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Gosiame Thamara Sithole from Gauteng in South Africa delivered her decuplets (10 babies) by a caesarean section in Pretoria on Monday.
She has broken the record previously held by Malian Halima Cissé, who gave birth to nine children (nonuplets) in Morocco in May.
Sithole, 37, a retail store manager, had six-year-old twins before her new birth.
She said her conception was natural.
A US woman Nadya Suleman had, in 2009, given birth to eight babies, octuplets, (two boys and two girls) at the Kaiser Permanente Medical Center, Bellflower, California, making her a world record holder before Cisse.
She conceived her babies with the aid of In Vitro Fertilization (IVF).
The babies were nine weeks premature when she delivered them.
An Australian woman and another from Malaysia had given birth to nine babies in 1971 and 1999. None of the children survived after few days.
Sithole, the new record holder, did not believe she conceived more than a triplet months after she was pregnant.
Her unemployed husband Tebogo Tsotetsi could not conceal his joy as he said he “felt like one of God’s chosen children.”
The ICIR reports that Sithole and her husband had exclusively spoken with Pretoria News, an online news medium, but urged that the platform delay the report for a cultural reason until she put to bed.
Sithole had more babies than doctors detected during scans. She was expecting eight but had seven boys and three girls.
She had the babies 29 weeks into her pregnancy.
“I am shocked by my pregnancy. It was tough at the beginning. I was sick. It was hard for me. It’s still tough, but I am used to it now. I don’t feel the pain anymore, but it’s still a bit tough. I pray for God to help me deliver all my children in a healthy condition and for me and my children to come out alive. I would be pleased about it,” she had said.
“I didn’t believe it. I doubted it. I was convinced that if it was more, it would be twins or triplets, not more than that. When the doctor told me, I took the time to believe it. Even when I saw the scans, I didn’t believe it. But, as time went by, I realised it was indeed true. I battled to sleep at night, though.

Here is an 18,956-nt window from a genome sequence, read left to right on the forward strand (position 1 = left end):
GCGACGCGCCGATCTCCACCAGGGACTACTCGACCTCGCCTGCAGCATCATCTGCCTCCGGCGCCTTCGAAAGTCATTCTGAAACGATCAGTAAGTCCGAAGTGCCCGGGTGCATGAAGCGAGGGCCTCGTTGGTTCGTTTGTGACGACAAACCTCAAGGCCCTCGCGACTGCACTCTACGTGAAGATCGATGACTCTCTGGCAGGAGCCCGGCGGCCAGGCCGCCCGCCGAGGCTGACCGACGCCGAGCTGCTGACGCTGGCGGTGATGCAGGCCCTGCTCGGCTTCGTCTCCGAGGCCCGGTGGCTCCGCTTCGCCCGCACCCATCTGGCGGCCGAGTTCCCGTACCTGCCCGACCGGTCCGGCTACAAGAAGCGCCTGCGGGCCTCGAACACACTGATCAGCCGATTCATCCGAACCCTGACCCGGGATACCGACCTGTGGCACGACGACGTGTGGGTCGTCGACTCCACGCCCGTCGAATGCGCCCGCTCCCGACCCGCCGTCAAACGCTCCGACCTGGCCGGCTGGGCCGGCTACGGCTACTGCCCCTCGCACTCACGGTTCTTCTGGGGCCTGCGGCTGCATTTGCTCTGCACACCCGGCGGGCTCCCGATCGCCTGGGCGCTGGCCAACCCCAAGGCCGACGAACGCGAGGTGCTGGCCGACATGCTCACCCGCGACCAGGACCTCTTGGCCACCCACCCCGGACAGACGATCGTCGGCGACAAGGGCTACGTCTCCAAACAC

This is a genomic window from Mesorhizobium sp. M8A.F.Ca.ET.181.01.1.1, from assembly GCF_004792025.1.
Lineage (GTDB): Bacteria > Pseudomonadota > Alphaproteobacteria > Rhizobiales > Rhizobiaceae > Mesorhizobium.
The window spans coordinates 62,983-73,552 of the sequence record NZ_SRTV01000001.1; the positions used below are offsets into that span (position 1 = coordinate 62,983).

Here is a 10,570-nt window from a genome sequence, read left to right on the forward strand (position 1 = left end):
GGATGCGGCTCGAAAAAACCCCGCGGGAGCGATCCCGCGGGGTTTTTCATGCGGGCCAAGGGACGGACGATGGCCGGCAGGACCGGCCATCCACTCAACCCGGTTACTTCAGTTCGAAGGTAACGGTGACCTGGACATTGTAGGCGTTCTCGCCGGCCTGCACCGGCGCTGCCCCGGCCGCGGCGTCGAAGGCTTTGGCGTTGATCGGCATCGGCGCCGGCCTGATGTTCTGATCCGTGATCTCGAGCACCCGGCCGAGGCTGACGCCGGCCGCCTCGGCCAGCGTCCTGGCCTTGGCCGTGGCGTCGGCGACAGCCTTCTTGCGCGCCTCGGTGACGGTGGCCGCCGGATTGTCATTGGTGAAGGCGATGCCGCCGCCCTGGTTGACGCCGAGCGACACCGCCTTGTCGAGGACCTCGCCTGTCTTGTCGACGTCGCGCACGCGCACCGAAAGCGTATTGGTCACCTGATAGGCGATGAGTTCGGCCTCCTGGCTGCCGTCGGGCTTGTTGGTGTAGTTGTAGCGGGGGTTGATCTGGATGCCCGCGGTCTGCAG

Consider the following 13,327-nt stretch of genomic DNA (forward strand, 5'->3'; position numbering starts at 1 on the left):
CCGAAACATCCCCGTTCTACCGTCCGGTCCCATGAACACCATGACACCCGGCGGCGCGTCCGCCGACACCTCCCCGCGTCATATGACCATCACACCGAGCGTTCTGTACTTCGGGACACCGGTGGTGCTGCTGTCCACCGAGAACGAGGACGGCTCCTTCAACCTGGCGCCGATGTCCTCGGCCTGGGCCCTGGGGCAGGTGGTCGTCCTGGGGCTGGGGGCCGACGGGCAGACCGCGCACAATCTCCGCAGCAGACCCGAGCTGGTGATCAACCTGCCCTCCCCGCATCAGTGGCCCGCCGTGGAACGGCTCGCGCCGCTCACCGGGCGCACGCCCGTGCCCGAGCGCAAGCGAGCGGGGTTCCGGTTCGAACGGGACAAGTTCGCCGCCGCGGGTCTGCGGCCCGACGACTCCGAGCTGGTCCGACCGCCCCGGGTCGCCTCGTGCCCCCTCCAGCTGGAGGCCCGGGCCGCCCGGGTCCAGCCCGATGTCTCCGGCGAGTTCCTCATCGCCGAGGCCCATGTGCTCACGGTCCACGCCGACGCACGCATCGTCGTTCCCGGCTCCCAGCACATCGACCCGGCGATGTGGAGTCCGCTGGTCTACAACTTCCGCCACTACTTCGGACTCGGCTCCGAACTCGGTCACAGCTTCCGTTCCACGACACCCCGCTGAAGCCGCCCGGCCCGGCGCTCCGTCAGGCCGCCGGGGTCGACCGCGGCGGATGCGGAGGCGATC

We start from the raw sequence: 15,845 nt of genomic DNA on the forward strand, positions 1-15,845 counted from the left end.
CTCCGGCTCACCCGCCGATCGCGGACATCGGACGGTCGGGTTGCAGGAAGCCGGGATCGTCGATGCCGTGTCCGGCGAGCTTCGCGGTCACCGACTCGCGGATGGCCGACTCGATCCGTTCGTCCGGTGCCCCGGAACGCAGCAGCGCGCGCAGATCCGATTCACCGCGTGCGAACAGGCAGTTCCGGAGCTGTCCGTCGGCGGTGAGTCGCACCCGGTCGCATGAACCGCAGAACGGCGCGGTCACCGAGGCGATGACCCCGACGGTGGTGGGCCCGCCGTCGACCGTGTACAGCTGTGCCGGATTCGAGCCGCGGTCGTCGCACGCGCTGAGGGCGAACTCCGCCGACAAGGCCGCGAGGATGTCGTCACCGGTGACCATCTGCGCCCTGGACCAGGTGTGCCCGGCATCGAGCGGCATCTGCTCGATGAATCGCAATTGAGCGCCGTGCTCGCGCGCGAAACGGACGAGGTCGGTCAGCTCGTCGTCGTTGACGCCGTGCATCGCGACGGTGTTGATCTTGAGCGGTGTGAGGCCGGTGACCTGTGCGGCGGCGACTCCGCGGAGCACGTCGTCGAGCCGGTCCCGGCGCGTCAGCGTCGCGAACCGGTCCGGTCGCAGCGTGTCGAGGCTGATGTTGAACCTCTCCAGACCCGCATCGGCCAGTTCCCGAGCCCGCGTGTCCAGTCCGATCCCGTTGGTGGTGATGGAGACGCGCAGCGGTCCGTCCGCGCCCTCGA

“How would they fit in the womb? Would they survive? What if they came out conjoined at the head, in the stomachs or hands? Like, what would happen? I asked myself all these questions until the doctor assured me that my womb was starting to expand inside. God made a miracle and my children stayed in the womb without any complications,” she had added.
Her husband said he was shocked when she learnt of the pregnancy.
“I could not believe it. I felt like one of God’s chosen children. I felt blessed to be given these kinds of blessings when many people out there need children. It’s a miracle which I appreciate. I had to do my research on whether a person could conceive eight children. It was a new thing. I knew about twins, triplets and even quadruplets.
“But after I found out that these things do happen and saw my wife’s medical records, I got even more excited. I can’t wait to have them in my arms,” Tsotetsi had said.
Pretoria News quoted the Deputy Head of the School of Medicine at the Sefako Makgatho Health Sciences University Dini Mawela, a professor, who said Sithole’s case was rare and usually caused by fertility treatments.
“It’s quite a unique situation. I don’t know how often it happens. It’s extremely high risk (pregnancy). It’s a highly complex and high-risk situation. The danger is that, because there is not enough space in the womb for the children, the tendency is that they will be small. What would happen is that they would take them out pre-term because there is a risk if they keep them longer in there. The babies will come out small, chances of survival compromised. But all this depends on how long she carried them for…
“Remember, when they do fertility treatment, they inject as many eggs as possible to increase the chances of conception because the assumption is that some of them would die. But they might all survive. So, I don’t know whether she conceived this naturally, which is possible, or whether this is a product of fertility treatment,” Mawela added.
She said the children would spend the next few months in the incubator because it was a ‘high risk’ pregnancy.
The Guinness World Record details the most significant births worldwide to include the most prolific mother ever (1782); heaviest birth and longest baby (1846); most consecutive girl/boy births in a family (1975); first test-tube baby (1978); most premature baby (1987); shortest female to give birth (2006); the oldest person to give birth (2006); heaviest woman to give birth (2007); most children delivered at a single birth to survive (2009), among others.